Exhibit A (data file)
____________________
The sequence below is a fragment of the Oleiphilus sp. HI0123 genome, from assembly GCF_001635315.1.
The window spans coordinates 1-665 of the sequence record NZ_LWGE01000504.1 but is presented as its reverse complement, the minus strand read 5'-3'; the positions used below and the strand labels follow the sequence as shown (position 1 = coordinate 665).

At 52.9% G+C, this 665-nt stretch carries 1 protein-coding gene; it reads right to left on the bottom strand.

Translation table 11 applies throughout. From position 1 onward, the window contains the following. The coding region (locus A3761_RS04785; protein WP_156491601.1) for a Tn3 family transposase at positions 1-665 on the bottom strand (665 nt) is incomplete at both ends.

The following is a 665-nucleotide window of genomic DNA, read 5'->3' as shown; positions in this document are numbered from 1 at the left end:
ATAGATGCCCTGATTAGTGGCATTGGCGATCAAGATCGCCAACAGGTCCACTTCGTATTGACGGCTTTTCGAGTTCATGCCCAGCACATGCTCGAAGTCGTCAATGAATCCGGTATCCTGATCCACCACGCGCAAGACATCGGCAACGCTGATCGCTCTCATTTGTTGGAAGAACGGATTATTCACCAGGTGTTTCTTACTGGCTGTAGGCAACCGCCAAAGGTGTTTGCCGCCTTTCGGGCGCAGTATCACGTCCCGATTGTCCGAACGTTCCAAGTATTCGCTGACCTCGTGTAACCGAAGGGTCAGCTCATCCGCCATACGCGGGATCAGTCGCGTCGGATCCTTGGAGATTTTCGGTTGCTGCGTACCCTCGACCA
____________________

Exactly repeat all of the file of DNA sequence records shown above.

The sequence below is a fragment of the Oleiphilus sp. HI0123 genome, from assembly GCF_001635315.1.
The window spans coordinates 1-665 of the sequence record NZ_LWGE01000504.1 but is presented as its reverse complement, the minus strand read 5'-3'; the positions used below and the strand labels follow the sequence as shown (position 1 = coordinate 665).

At 52.9% G+C, this 665-nt stretch carries 1 protein-coding gene; it reads right to left on the bottom strand.

Translation table 11 applies throughout. From position 1 onward, the window contains the following. The coding region (locus A3761_RS04785; protein WP_156491601.1) for a Tn3 family transposase at positions 1-665 on the bottom strand (665 nt) is incomplete at both ends.

The following is a 665-nucleotide window of genomic DNA, read 5'->3' as shown; positions in this document are numbered from 1 at the left end:
ATAGATGCCCTGATTAGTGGCATTGGCGATCAAGATCGCCAACAGGTCCACTTCGTATTGACGGCTTTTCGAGTTCATGCCCAGCACATGCTCGAAGTCGTCAATGAATCCGGTATCCTGATCCACCACGCGCAAGACATCGGCAACGCTGATCGCTCTCATTTGTTGGAAGAACGGATTATTCACCAGGTGTTTCTTACTGGCTGTAGGCAACCGCCAAAGGTGTTTGCCGCCTTTCGGGCGCAGTATCACGTCCCGATTGTCCGAACGTTCCAAGTATTCGCTGACCTCGTGTAACCGAAGGGTCAGCTCATCCGCCATACGCGGGATCAGTCGCGTCGGATCCTTGGAGATTTTCGGTTGCTGCGTACCCTCGACCA